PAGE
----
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What can the world learn from UAE in the fight against COVID-19?

Article-What can the world learn from UAE in the fight against COVID-19?

A look at how the UAE has confronted the challenges presented by COVID-19 head-on.

The UAE has set new benchmarks for the world in the fight against COVID-19. The country’s leadership managed the situation effectively and within a short period, they built large field hospitals. Within weeks, thousands of beds were made available and 13 drive-through test facilities opened. Moreover, the country was proactive and worked towards quickly making private hospitals COVID-19 free. The UAE is also a rare example of where everybody, irrespective of their residency status, has access to almost free or subsidised testing, quarantine and treatment facilities.

Speaking on the second day of the 2020 USCIPP annual meeting was Dr Raza Siddiqui, CEO, Arabian Healthcare Group, who highlighted the UAE’s achievements, at the ‘Impact and challenges of COVID-19: A Local perspective from the UAE on solutions for the future’ session.

He emphasised that the country confronted the challenges presented by COVID-19 head-on: “Within weeks, Abu Dhabi set up manufacturing facilities of masks. Additionally, the Dubai World Trade Centre was converted into a 3,000-bed world-class quarantine facility in just 10 days. Today, the UAE is in the top three countries for testing most of its population. It is a relatively small country, with a population of around 9-10 million, but still more than 50,000 people are tested every day, which is a world record!”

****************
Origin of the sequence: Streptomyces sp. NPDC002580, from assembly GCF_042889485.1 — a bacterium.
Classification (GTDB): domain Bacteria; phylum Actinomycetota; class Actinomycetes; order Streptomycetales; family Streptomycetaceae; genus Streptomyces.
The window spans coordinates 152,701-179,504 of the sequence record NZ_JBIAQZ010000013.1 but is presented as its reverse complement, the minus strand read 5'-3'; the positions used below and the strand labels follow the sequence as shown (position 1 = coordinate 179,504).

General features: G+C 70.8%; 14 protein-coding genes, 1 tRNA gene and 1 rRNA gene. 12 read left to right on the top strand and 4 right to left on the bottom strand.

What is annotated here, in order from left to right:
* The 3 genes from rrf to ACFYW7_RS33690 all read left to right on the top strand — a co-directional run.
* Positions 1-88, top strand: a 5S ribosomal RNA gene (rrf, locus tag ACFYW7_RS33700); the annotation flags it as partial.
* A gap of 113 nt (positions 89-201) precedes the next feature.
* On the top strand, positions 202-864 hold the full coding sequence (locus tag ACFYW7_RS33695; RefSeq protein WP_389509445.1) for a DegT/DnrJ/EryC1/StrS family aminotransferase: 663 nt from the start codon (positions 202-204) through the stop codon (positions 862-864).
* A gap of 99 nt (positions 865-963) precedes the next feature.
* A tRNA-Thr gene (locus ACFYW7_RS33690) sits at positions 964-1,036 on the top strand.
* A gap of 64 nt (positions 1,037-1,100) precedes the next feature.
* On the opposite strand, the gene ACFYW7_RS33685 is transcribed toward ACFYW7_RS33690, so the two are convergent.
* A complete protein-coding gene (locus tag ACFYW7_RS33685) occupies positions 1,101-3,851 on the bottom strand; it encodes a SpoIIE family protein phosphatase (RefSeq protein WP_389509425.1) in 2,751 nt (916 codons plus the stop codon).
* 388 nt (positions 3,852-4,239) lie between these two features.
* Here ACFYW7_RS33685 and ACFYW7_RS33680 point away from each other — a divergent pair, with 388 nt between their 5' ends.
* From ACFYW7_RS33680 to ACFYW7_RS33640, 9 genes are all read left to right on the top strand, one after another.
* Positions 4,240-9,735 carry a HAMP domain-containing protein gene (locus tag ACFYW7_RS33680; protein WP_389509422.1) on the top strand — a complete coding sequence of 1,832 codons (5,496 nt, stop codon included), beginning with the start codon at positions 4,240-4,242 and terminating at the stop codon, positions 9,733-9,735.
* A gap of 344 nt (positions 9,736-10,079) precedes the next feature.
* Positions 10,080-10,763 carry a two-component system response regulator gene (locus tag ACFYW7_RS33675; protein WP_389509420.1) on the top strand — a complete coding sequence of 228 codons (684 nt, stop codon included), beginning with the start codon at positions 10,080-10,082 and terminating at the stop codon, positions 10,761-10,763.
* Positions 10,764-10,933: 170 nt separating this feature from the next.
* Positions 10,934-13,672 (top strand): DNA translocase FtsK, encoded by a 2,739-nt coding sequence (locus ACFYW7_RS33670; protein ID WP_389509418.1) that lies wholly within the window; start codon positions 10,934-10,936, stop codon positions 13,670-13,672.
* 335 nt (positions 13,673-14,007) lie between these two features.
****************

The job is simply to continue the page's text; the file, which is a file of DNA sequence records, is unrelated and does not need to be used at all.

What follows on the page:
The CEO added that COVID-19 has further accelerated the use of technology, in the areas of telemedicine, homecare, and remote monitoring. For instance, in the UAE, telemedicine became a reality quickly with insurance companies approving teleconsultations and payment gateways being established. The country also took the lead in using robots for disinfection, and for food and medicine delivery thereby minimising human contact.

The COVID-19 impact

This is probably the first time in the history of the world that a healthcare crisis has impacted the entire global economy and the effect has been felt across different industries. For example, the pharma industry has been impacted by 7 per cent, retail by 10 per cent, financial services 12 per cent, technology/media/telecom 17 per cent, manufacturing 21 per cent, and healthcare up to 28-30 per cent, shared Dr Siddiqui.

Due to the sudden onset of the disease, even mature healthcare systems like the U.S. and some countries in Europe, that usually have a strong preparedness for disasters, couldn’t handle the situation well.

The healthcare trends in the GCC and the UAE, in particular, are different as compared to the rest of the world as most of the population here comprises of expats. Also, here the population above 50 years of age hardly makes up 5 per cent.

Dr Siddiqui highlighted: “The impact of COVID-19 has been maximum on outpatient care because the younger population generally uses outpatient and ambulatory care more. The impact has been 70 per cent on outpatient care.